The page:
It is true that The Story of my Life is both engaging and entertaining, but it also deeply moving and educational in helping readers to identify with those with sensory disabilities; therefore it does seem that the author's main purpose was probably to spread awareness and openness about an issue that was often pushed under the carpet back in the times when this piece was written. The author does seem to have wanted to inform others about what life is like for people with visual and/or hearing impairments, probably due to a suspicion that attitudes of intolerance and shame around sensory impairments and learning disabilities were often born of ignorance and prejudice.
Helen Keller’s story of conquering her deaf/blind issues seems colored by her justified angry response to this prejudice against those with disabilities, and if her motive was to inform and educate, then she certainly succeeded in raising public awareness as new audiences became aware and rallied to her call. The human interest element to a real life tale was guaranteed to catch the public eye and galvanize some into action to correct a deep injustice in society, or at least to move towards the more empathic provision we have today in most societies. Her account was popularized by plays and movies such as The Miracle Worker, and Helen's story now provides a symbol of hope for the disabled all around the world. The medical profession began to investigate the issues and to carry out research, being more careful to truly analyze the talents, intelligence, capabilities and aptitudes of the real persona behind the disability and not to write patients off completely just because they suffered one or two sensory impairments. They found that often these patients were of very high intelligence with great gifts to offer the world.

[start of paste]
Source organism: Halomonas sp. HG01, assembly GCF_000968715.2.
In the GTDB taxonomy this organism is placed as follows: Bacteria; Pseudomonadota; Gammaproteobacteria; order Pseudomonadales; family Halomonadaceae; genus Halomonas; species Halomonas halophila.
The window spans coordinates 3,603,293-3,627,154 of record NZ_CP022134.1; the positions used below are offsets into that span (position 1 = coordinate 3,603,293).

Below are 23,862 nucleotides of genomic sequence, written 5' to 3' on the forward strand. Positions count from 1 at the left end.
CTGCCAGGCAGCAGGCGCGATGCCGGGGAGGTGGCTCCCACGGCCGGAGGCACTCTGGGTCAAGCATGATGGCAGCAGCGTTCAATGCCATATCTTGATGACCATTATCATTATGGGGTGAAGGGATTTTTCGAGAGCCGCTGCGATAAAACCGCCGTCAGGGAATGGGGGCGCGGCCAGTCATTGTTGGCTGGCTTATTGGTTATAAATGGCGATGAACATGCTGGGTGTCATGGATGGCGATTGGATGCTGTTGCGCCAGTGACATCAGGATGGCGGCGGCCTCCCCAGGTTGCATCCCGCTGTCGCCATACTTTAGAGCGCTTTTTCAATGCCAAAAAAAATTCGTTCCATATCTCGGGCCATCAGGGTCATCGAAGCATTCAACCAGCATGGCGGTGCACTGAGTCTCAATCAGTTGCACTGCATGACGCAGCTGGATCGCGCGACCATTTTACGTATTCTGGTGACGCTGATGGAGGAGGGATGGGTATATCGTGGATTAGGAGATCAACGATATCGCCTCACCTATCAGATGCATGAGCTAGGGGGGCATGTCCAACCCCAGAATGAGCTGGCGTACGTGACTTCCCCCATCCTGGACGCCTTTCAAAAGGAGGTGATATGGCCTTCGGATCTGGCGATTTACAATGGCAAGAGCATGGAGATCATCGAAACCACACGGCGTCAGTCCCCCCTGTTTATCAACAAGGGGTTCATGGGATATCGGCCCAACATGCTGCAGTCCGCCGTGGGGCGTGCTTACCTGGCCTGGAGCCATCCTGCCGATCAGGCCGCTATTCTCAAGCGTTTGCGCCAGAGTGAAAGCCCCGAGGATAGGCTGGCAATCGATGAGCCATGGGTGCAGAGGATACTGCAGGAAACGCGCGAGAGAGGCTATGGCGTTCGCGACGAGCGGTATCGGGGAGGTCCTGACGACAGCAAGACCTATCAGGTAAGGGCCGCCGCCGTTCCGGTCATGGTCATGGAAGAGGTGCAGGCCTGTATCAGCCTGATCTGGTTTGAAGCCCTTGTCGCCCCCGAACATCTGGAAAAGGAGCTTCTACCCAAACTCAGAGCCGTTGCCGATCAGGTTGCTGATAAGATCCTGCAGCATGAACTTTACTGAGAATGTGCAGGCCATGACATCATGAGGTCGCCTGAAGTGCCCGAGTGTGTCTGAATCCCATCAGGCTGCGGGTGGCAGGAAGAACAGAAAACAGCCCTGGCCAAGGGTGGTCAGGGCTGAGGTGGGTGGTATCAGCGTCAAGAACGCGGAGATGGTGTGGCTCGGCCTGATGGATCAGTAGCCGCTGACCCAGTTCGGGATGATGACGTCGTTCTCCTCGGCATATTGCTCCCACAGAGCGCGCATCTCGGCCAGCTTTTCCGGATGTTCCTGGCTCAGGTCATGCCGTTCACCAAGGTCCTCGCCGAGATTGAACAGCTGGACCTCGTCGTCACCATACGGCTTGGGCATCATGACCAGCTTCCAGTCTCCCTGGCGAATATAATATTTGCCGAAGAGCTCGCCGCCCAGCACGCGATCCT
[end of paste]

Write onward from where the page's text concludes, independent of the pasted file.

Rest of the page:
The Story of My Life was published when Helen was only in her early twenties and reveals the true free spirit of the seemingly untamed but angry child who was locked away in a dark, bleak, quiet and lonely void, virtually a prisoner. Passionately and urgently, Helen shows readers her anger and fury and sense of impotence, carrying readers through the journey of her life, education and eventual glimmers of hope as a whole world of communication dawns. When Helen recognizes the word “water” as her teacher spells the letters using her fingers, we share her sense of victorious joy as “that living word awakened my soul, gave it light, hope, joy, set it free!”